Results of this study show that sedimentary processes required to distribute and preserve organic matter are linked to subtle changes in relative sea level. Isopach maps showing thickness variations in rock packages suggest that changes in the thickness of these packages were controlled by the shifting positions of flexural loads in the fold and thrust belt in western Alberta and eastern British Columbia. A rise in relative sea level that accompanied the northward inundation of waters into the Western Interior Seaway from the proto-Gulf of Mexico during the Upper Cretaceous Greenhorn transgression is recorded by the basinwide deposition of calcareous mudstone. Minor fluctuations in relative sea resulting from tectonic movements meant sediment on the sea floor was prone to reworking by storm waves. Integration of organic geochemical data with observations on the sedimentary characteristics of the studied strata revealed that organic matter preservation was enhanced when the environmental conditions in the seaway: 1) promoted development of organic-based aggregates, and 2) limited the input of siliciclastic (silt and sand) and biologically produced (e.g., coccolith and foraminiferal) sedimentary components. These findings contribute to the current understanding of spatial and temporal controls on organic matter distribution and may assist with better predicting the geographic extents of self-sourcing shale-based oil and gas reservoirs.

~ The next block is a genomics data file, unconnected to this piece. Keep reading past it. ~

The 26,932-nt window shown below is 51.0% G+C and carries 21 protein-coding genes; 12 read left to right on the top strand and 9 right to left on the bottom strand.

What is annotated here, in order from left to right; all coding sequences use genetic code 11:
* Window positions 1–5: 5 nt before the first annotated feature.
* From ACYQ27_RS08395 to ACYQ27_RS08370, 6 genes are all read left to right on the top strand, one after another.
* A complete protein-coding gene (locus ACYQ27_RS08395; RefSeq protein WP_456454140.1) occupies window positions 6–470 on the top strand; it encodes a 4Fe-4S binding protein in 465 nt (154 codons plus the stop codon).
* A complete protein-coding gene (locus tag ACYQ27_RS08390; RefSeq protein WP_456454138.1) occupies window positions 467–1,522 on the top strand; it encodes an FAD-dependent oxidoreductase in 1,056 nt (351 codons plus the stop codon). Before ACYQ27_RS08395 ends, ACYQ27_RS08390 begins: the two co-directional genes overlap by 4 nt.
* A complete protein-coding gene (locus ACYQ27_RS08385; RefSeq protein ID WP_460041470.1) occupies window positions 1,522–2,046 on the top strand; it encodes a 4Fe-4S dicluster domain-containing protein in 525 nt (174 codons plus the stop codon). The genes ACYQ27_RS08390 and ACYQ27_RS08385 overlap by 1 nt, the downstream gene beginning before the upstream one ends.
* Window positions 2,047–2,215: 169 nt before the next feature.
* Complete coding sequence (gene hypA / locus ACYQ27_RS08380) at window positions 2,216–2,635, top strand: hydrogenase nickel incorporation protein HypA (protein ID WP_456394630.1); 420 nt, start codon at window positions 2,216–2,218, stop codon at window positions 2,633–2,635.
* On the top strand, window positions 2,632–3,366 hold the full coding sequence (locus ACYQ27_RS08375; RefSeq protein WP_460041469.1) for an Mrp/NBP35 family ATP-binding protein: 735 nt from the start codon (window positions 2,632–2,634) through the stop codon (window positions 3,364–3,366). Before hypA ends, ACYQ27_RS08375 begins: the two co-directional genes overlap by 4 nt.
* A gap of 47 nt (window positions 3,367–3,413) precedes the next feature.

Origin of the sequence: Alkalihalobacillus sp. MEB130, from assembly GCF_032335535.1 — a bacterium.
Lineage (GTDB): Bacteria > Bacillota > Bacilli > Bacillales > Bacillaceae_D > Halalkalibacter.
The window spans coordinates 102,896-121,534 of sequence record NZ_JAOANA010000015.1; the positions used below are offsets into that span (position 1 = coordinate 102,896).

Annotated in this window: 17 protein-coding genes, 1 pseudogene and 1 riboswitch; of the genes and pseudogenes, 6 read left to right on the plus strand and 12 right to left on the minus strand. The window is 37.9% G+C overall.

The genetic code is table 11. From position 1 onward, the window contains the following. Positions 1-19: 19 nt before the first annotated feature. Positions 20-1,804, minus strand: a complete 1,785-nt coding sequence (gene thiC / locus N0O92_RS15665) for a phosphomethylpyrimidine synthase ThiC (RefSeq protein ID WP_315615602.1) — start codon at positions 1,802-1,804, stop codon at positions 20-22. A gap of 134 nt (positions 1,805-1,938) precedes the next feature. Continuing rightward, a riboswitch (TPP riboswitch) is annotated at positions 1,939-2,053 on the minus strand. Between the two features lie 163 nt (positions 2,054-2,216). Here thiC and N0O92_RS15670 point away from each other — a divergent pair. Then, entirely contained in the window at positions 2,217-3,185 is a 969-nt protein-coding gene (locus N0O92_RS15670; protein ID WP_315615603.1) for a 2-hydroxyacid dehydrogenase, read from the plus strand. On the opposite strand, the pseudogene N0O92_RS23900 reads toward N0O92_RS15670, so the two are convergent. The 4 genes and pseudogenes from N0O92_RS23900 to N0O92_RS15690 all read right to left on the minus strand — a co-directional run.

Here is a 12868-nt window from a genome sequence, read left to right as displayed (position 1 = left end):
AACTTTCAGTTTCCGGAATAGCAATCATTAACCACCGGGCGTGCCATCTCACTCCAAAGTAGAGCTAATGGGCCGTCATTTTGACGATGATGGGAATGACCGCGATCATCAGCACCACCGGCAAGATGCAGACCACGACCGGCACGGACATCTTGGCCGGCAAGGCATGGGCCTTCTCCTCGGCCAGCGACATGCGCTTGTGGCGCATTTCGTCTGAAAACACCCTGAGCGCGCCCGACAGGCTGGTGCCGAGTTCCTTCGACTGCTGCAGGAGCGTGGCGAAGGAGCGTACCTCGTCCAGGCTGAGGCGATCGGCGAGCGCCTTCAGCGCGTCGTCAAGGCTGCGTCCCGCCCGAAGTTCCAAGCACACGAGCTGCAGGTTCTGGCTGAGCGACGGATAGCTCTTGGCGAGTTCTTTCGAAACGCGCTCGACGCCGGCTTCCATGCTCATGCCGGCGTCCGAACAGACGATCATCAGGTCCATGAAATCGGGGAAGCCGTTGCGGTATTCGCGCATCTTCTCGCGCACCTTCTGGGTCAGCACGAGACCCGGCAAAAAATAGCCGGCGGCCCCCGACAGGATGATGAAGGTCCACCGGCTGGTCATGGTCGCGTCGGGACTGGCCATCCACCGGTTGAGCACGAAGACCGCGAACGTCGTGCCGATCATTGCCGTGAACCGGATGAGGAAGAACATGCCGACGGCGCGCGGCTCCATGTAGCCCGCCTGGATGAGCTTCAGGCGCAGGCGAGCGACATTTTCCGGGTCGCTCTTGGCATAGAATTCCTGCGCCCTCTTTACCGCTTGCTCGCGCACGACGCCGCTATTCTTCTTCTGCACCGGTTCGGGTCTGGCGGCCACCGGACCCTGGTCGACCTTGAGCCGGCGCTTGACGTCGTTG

Available for download on Saturday, June 01, 2024